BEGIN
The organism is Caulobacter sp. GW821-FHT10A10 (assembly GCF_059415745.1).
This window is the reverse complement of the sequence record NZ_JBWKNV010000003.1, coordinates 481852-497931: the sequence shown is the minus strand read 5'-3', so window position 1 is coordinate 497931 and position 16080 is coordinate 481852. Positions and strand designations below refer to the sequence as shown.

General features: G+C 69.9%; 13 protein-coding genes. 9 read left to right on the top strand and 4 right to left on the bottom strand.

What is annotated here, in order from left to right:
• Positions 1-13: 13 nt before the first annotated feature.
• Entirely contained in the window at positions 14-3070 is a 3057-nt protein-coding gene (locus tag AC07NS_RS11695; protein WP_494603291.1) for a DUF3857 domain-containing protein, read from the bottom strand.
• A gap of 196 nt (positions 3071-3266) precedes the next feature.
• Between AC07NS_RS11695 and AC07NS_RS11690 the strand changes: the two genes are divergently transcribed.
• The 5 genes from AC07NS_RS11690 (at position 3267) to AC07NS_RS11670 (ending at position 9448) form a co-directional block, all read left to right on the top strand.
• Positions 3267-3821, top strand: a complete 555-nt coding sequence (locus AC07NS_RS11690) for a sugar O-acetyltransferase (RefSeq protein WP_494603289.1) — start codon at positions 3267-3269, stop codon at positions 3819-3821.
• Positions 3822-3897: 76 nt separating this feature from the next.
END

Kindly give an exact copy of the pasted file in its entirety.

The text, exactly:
The organism is Caulobacter sp. GW821-FHT10A10 (assembly GCF_059415745.1).
This window is the reverse complement of the sequence record NZ_JBWKNV010000003.1, coordinates 481852-497931: the sequence shown is the minus strand read 5'-3', so window position 1 is coordinate 497931 and position 16080 is coordinate 481852. Positions and strand designations below refer to the sequence as shown.

General features: G+C 69.9%; 13 protein-coding genes. 9 read left to right on the top strand and 4 right to left on the bottom strand.

What is annotated here, in order from left to right:
• Positions 1-13: 13 nt before the first annotated feature.
• Entirely contained in the window at positions 14-3070 is a 3057-nt protein-coding gene (locus tag AC07NS_RS11695; protein WP_494603291.1) for a DUF3857 domain-containing protein, read from the bottom strand.
• A gap of 196 nt (positions 3071-3266) precedes the next feature.
• Between AC07NS_RS11695 and AC07NS_RS11690 the strand changes: the two genes are divergently transcribed.
• The 5 genes from AC07NS_RS11690 (at position 3267) to AC07NS_RS11670 (ending at position 9448) form a co-directional block, all read left to right on the top strand.
• Positions 3267-3821, top strand: a complete 555-nt coding sequence (locus AC07NS_RS11690) for a sugar O-acetyltransferase (RefSeq protein WP_494603289.1) — start codon at positions 3267-3269, stop codon at positions 3819-3821.
• Positions 3822-3897: 76 nt separating this feature from the next.